Earlier this month, the U.K.’s Serious Fraud Office charged two former Unaoil executives with corruption for allegedly paying bribes to win lucrative contracts in Iraq on behalf of its client SBM Offshore, a company that produces floating containers for use in oil production. Another former director who is living in Monaco is subject to an extradition request.
Basil Al Jarah, Unaoil’s former partner in Iraq, has been charged with two offences of conspiracy to make corrupt payments, contrary to section (1) of the Criminal Law Act 1977 and contrary to section 1 of the Prevention of Corruption Act 1906.
Ziad Akle, Unaoil’s former territory manager for Iraq, has been charged with one count of the same offence.
The charges relate to alleged corrupt conduct within Unaoil between June 2005 and August 2011. Both directors will appear before Westminster Magistrates’ Court on Thursday, 7 December. The executives and the company deny the allegations, and have refused to comment further.
A third man, Saman Ahsani who was Unaoil’s commercial director, is subject to an extradition request to Monaco on related charges. Lawyers suggest that this will not be refused.
The SFO opened its investigation into the Monaco-based oil company—which provides operational and advisory services to the oil and gas industry—in March 2016, following a series of reports published by the Australian newspaper The Age. These revealed the use of consultants by a string of big international companies as a way of winning contracts in areas such as the Middle East, ostensibly through illicit payments.
The ongoing Unaoil probe has resulted in several other parties being investigated for possible collusion. Among those that have been named as part of the SFO investigation are subsidiaries of KBR, the engineering, procurement and construction group; Petrofac, a U.K.-listed oilfield services company; oil services company Amec Foster Wheeler; energy services company Wood Group; and the U.K. units of Swiss engineering company ABB (which self-reported the incidences of bribery to the agency).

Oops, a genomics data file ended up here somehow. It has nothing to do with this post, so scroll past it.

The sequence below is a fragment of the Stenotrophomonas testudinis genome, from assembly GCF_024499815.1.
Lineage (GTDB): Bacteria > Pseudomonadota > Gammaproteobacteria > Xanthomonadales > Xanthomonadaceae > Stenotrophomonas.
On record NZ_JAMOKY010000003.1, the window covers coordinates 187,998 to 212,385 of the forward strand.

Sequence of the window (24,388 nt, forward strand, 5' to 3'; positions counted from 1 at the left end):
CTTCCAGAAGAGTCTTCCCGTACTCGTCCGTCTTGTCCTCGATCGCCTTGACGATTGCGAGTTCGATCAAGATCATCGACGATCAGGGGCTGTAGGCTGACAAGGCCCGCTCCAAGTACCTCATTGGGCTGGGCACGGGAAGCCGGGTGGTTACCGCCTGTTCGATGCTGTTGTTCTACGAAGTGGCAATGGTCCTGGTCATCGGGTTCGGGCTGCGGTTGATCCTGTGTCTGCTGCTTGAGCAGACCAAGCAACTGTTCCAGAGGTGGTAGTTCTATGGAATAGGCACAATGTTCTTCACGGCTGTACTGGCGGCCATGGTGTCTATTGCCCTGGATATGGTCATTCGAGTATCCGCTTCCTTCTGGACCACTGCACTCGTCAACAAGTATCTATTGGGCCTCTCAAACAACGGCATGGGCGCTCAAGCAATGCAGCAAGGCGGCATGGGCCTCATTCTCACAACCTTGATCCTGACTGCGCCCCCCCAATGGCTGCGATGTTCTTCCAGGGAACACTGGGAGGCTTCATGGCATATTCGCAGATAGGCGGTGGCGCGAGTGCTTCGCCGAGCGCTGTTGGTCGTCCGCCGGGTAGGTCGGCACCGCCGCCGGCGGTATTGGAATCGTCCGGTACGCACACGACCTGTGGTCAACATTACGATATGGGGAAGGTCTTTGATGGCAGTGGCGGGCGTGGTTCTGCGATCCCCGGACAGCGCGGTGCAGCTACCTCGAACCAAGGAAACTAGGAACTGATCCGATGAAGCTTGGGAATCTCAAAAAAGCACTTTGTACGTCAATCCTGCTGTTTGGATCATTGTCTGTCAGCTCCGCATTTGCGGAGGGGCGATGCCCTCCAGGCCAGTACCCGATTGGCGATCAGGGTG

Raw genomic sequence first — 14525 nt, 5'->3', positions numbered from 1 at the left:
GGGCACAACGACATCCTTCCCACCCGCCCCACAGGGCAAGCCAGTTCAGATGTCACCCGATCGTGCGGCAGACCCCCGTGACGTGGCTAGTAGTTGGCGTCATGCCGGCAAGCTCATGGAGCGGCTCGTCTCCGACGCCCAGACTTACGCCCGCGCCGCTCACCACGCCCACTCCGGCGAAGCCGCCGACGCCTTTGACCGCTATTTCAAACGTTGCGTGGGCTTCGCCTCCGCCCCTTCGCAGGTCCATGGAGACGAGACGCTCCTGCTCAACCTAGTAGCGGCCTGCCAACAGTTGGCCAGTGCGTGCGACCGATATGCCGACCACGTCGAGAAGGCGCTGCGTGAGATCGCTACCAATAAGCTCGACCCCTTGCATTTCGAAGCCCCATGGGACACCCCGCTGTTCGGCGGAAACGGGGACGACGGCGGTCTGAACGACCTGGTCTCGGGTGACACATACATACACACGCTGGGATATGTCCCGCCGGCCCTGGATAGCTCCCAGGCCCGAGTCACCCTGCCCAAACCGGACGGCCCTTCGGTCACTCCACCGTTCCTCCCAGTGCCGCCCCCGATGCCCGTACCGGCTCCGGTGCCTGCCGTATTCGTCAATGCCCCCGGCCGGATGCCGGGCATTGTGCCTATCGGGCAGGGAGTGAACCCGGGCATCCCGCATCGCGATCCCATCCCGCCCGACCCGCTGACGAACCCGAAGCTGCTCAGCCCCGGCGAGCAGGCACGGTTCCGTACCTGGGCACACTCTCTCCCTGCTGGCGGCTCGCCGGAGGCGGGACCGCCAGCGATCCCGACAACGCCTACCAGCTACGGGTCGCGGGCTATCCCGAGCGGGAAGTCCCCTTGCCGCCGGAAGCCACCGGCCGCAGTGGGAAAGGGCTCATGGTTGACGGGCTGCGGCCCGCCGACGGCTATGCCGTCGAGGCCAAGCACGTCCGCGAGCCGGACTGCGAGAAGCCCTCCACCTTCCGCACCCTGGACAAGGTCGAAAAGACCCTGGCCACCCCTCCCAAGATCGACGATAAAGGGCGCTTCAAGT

If one wants to consider how seriously the SFO deems Unaoil’s activities, then think on this: The agency was given additional (though unspecified) “blockbuster” funding by the Treasury last year to pursue its investigation.
And the impact of the widening SFO probe has already been felt in those companies under the agency’s spotlight. Amec Foster Wheeler, for example, saw its share price dive by 10 percent, just as it was in the middle of a planned £2.2bn (U.S.$2.9bn) merger with Wood Group (which has also carried out its own internal probe into its past dealings with Unaoil). Petrofac, on the other hand—which is under SFO investigation over allegations that it paid Unaoil to secure consultancy contracts worth US$2bn for work in Kazakhstan between 2002 and 2009—saw half of its market value wiped out in a flash when the agency moved in on it back in May. The SFO announcement also resulted in the company’s chief operations officer, Marwan Chedid, being suspended and forced to resign from the board, and its chief executive, Ayman Asfari, excluded from all matters connected to the investigation.
If one wants to consider how seriously the SFO deems Unaoil’s activities, then think on this: the agency was given additional (though unspecified) “blockbuster” funding by the Treasury last year to pursue its investigation.